Jeremy Soule is a BAFTA winning composer with over 60 credits to his name. If you’re not familiar with his name, you’ll be familiar with his music. Jeremy’s scoring credits include The Elder Scrolls Oblivion and Skyrim, Guild Wars, the Harry Potter games, and many more.
What you might not be familiar with is The Northerner Symphony, a Kickstarter project Jeremy launched in March 2013. Composing a symphony is no easy task, but Jeremy said the project would be completed in September 2013. Over 4,000 backers pledged over $121,227 to help fund the project – including five super backers who pledged $1,500 each. The problem is, the Northerner isn’t finished yet and many of the people I spoke to who backed it are worried it never will be.
The Kickstarter has been a strange journey, documented by sporadic updates from Jeremy, his PR company The Max Steiner Agency, and, strangely, one official update posted on February 9, 2017, that wasn’t written by Jeremy or his PR agency – the update was copy and pasted from a fan post on Soule’s Facebook wall, something his PR agency admitted to Kotaku last year.
Other updates include music transcripts, and in November 2014 Soule posted he has “been travelling”. “Today, I am happy to announce that the Symphony will be recorded in November,” Soule wrote at the time. “In the last several months, I have travelled the world to survey places of inspiration and possible recording venues.”
It didn’t go down well with fans. “I was very forgiving about the constant delays until I learned I was funding your international vacation,” one backer wrote on the page.
In an update posted on Feb 24, 2016, Jeremy apologised for the delays and said: “Those who want to say goodbye and withdraw backer support, please know I will refund you without hesitation. Simply email email@example.com”
For those that requested refunds, that process has not been easy. Many of them had to wait months or even years to get their money back.
“I pledged $100 plus shipping to get a signed copy of his CD,” one backer tells me over email. “I requested my refund a few months after it was possible and after much prodding, I received it a few months after that. I gave up on waiting – he continually posted about work that was ongoing with deadlines that subsequently passed.”
Despite the vocal amount of backers on the Kickstarter page saying they’ve asked for refunds, Soule tells me the total number of people who requested them has been “a very small amount (less than 2%)”. Out of the five super backers who pledged $1,500, Soule says one of those has requested a refund.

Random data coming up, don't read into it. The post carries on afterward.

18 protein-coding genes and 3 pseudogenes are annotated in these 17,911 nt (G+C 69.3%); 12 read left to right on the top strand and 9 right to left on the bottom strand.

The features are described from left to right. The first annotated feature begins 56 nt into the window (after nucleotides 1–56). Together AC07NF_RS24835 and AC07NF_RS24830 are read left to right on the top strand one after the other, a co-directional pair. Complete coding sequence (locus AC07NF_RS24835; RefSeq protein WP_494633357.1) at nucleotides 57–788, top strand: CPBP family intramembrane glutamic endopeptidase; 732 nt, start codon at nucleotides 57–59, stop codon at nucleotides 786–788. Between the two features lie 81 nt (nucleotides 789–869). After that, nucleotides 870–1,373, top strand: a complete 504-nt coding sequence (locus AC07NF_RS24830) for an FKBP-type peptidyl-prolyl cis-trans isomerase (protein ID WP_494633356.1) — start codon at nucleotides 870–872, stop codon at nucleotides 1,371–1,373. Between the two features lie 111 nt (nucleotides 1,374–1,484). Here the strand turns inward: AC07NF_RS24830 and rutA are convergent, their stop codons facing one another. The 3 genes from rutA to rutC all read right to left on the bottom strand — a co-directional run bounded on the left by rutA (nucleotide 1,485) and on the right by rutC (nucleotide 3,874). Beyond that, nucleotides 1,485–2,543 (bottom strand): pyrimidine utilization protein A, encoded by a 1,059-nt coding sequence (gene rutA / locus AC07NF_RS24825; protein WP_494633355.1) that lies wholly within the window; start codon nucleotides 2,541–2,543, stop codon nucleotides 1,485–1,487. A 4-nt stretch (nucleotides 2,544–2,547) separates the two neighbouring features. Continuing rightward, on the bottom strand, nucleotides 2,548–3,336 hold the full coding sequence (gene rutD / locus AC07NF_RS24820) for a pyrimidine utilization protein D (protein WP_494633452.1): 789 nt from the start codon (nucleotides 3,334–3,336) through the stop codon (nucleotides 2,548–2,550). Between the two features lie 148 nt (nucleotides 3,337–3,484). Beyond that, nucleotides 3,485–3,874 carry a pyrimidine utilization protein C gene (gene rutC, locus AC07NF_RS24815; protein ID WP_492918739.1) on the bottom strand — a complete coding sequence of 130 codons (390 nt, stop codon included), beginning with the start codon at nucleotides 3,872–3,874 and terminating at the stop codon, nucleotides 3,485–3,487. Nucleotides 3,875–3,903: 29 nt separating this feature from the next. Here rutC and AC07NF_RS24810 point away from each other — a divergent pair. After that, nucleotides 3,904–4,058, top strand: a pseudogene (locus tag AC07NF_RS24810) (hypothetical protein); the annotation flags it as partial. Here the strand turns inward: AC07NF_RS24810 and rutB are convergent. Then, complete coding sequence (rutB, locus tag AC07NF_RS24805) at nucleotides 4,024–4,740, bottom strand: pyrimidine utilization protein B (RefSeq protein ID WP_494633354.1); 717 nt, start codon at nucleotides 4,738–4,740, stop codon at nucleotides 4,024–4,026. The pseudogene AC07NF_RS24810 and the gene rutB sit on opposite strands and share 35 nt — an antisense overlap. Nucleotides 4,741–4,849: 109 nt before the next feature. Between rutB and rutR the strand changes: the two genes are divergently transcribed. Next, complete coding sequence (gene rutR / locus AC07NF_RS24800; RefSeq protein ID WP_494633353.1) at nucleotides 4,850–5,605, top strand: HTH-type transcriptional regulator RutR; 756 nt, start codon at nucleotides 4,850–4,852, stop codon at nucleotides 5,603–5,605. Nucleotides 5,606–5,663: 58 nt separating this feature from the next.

Unfortunately, waiting to receive what you’ve been promised from Jeremy Soule is nothing new. In 2005, Jeremy and his brother Julian founded DirectSong, a music distribution company that sold Jeremy’s compositions, such as Guild Wars and Skyrim. People who purchased soundtracks through the websites had waits of up to four years to receive their album.
The long waits and lack of communication led to members of the Guild Wars 2 community trying to launch a class action lawsuit against the company in 2015. Chimicles & Tikelis, a class action law firm in the USA, posted the following statement on their website in January 2015.
“Chimicles & Tikellis is investigating a potential class action lawsuit on behalf of consumers who paid for music or other products through DirectSong’s website. It has been alleged that DirectSong has been refusing to provide its customers with the products they purchased through DirectSong’s website. It has been further alleged that DirectSong has also failed to provide refunds to customers upon request.”
I reached out to attorneys at the law firm asking if the class action lawsuit was ever pursued, but they haven’t responded. The website for DirectSong is no longer online, but a ResellerRatings listing for the company holds a one star review rating out of five.
It’s worth pointing out, while people did have to wait up to four years for their products to arrive, they did eventually receive them. Similarly, Jeremy Soule’s Northern Symphony Kickstarter has not been abandoned. A few days after a report from Kotaku in November 2017, Jeremy released ‘The Northerner Diaries.’ This is not the finished symphony he promised. Instead, they are virtual orchestral and choir “sketches” that represent the “wild and unfiltered ideas created in the same vein as concept art you might see from an artist prior to the commencement of an oil painting”.
For many of his fans, the download link for the diaries never actually worked. This separate release also caused confusion – Soule had finally released music, but it wasn’t the music his backers were expecting.